The curse of the bearish case

Markets are at an all-time high. Everybody is making money and I just had my best month ever (see previous post). Now what?

A critic would say that this is not sustainable and the markets are in a bubble. They can’t possibly go any higher as the PE ratios are so high, earnings are too low, insane valuations, interest rates are about to increase, inflation is coming, governments will raise taxes to pay for their Covid-19 expenditure etc.

Bears strike downwards with their claws which is why it’s said that markets are bearish when they go down.

Yes, there’s lots to be concerned about.

A bull strikes upwards with his horns which is why it’s said that the market is bullish when it goes up.

The positive spin would be something like this: the world is re-opening, the pandemic will be over or we will all learn to live with Covid-19, mRNA and CRISPR will be used to treat countless other infections and diseases, a cancer cure will be found this decade, we will all transition to sustainable energy production and battery storage technology will make many breakthroughs, automation and AI will significantly improve our quality of life, the 4-day work week will be the norm, anybody anywhere on the planet will have access to 5G internet speeds (Starlink), the future will be spectacular and the stock market can only go up.

You are probably thinking that the bearish case sounds more reasonable than the bullish case. And that, my friend, is the curse of the bearish case – it always sounds smarter.

The bullish case sounds a bit like pie in the sky and is just too rosy. It doesn’t sound that smart and is harder to believe.

If you listened to the media and got out of the market whenever someone said a crash is coming, you’d most likely be broke. Or, at the very least, you’d be significantly worse off.

I remember reading an academic study into the profitability of the clients of a brokerage company. Collectively speaking the best performers were accounts of deceased people or people who forgot their logins and weren’t able to make any investment decisions. Most people don’t know what they’re doing and they are shooting themselves in the foot when they trade. Investing is like any other skill – you need somebody to teach you, otherwise you can make very expensive mistakes.

I’m a believer in passive investing (buying index-trackers) but know that there’s a place for active investing and hedge funds etc as well. You do you. There’s millions of ways to make a profit – find out what works for you and do that.

Bitcoin – may be legal tender in El Salvador soon

Firstly, the term “legal tender” is only ever used when a Scotsman tries to use their funny money to pay in a shop in England. “It’s legal tender!” they would shout at the shopkeeper in a Scottish accent… That’s probably one of the few examples of “legal tender” used in a sentence.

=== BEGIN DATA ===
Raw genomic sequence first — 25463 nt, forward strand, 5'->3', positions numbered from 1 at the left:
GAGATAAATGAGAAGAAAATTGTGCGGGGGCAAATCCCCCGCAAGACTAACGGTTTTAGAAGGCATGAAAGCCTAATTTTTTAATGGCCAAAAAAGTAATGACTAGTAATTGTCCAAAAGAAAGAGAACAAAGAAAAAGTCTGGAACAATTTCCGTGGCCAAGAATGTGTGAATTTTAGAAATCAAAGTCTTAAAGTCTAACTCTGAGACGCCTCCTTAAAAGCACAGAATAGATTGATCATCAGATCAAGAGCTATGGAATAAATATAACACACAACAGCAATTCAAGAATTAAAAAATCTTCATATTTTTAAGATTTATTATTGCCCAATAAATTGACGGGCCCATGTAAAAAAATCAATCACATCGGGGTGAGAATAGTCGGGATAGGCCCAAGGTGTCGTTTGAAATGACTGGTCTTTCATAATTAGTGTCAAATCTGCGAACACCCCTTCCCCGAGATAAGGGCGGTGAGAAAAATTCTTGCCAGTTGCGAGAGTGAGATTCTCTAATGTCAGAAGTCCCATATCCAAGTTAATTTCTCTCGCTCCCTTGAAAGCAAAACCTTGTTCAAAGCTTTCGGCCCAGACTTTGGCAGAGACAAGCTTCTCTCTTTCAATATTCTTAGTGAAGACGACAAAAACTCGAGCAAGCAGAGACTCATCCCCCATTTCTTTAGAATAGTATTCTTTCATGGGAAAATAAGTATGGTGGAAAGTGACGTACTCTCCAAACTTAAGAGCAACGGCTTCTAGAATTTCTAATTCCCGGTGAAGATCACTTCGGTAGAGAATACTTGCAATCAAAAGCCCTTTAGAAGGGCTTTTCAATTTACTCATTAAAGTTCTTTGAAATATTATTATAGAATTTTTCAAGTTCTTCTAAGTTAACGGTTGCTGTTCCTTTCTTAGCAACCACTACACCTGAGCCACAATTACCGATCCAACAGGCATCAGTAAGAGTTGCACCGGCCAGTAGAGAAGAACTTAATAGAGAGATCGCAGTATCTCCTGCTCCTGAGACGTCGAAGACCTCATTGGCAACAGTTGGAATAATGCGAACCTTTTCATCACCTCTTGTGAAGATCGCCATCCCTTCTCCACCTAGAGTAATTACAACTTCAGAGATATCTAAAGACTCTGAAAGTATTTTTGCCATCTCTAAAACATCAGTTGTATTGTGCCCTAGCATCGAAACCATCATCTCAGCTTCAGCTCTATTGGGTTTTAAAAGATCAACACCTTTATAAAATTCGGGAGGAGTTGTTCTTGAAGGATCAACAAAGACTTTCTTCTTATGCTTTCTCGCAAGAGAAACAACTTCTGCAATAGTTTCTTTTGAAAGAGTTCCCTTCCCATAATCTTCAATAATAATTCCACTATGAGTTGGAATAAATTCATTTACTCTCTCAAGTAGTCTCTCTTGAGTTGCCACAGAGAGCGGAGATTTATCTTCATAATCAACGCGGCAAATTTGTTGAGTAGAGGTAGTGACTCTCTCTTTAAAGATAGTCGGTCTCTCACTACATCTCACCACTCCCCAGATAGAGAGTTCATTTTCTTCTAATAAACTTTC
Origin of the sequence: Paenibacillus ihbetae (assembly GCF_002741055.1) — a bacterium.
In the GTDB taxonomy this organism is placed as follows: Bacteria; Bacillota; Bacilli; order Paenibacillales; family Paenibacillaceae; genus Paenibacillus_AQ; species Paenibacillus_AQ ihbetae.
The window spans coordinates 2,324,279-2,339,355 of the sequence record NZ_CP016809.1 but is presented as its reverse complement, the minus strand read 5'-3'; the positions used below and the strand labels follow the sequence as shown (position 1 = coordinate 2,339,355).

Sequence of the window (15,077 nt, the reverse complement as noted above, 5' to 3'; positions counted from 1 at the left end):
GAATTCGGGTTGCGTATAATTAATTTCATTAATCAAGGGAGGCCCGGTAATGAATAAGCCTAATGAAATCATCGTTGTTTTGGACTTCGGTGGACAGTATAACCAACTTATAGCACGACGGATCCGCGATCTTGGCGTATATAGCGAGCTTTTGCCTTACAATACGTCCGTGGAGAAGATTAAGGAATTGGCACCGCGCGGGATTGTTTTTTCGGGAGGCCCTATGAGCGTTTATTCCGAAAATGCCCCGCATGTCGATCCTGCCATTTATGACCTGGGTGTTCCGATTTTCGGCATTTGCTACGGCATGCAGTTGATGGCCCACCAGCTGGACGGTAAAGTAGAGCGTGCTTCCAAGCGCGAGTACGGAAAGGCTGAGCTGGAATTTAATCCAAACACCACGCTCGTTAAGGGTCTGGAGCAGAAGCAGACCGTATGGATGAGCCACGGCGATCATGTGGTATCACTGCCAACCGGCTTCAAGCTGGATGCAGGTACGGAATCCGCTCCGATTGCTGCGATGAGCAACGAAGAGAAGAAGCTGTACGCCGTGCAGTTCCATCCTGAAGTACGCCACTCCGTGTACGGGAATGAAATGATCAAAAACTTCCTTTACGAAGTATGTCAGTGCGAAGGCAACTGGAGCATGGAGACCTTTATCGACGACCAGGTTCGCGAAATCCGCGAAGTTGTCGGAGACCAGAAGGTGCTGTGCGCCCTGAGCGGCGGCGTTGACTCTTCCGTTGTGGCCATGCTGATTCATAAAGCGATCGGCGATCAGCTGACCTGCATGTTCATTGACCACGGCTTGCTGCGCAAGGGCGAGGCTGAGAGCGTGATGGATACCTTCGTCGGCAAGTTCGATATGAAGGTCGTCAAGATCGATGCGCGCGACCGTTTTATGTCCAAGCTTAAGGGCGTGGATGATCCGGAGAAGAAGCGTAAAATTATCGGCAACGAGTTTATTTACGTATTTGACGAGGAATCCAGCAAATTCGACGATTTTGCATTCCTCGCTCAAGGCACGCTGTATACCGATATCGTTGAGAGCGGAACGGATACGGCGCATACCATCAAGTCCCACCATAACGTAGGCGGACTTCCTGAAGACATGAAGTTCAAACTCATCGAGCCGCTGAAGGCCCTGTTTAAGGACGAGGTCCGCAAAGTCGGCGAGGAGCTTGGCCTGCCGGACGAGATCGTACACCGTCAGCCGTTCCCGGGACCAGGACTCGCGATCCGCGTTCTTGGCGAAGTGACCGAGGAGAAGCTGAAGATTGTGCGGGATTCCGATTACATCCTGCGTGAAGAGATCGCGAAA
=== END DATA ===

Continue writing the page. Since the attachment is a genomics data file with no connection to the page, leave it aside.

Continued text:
Second, where the hell is El Salvador? I’m glad you asked. I googled it and can tell you with confidence that it lives in Central America next to Guatemala and Honduras. I’m sure the weather there is nice all year round…

I admit I know virtually nothing about El Salvador but I love the fact that they might make Bitcoin legal tender. This is huge! I hope many other countries will follow suit.

I’ve always liked crypto and all the possibilities of blockchain. That’s the way forward. I imagine central bankers are all scheming right now to maintain the status quo and how best to avoid innovation at the pretence of protecting the consumer. Let’s see what they come up with this time… maybe some economic sanctions on El Salvador because Bitcoin will totes be used for money-laundering (and conveniently forget that cash is also used for money-laundering).

Crypto is the future! I’m very excited to see it spread its wings and fly.

I also did a quick backtest of how well Bitcoin and Ethereum have done compared to the S&P 500. I looked at what it was like for somebody who missed the crypto boat in 2017 and started to contribute £100 each month from January 2018. Spoiler alert, they’d be pretty happy even though it’s been a very choppy ride in crypto.

Bitcoin VS Ethereum VS S&P 500, 2018 Jan to 2021 May.

The above isn’t investment advice but clearly shows the potential of crypto.

Enjoy the ride!

Do you have a Child Trust Fund you’ve never known about?

A new long-term investment account was announced in 2005 (in the UK). This was for children born on or after 1st September 2002. It was called a Child Trust Fund (CTF) into which the government paid £250 in the beginning and then another £250 at age 7. Parents were able to add more into the account (subject to an annual limit). Families on lower incomes could get an additional £250 both at the start and age 7.

The account was the predecessor of today’s Junior ISA.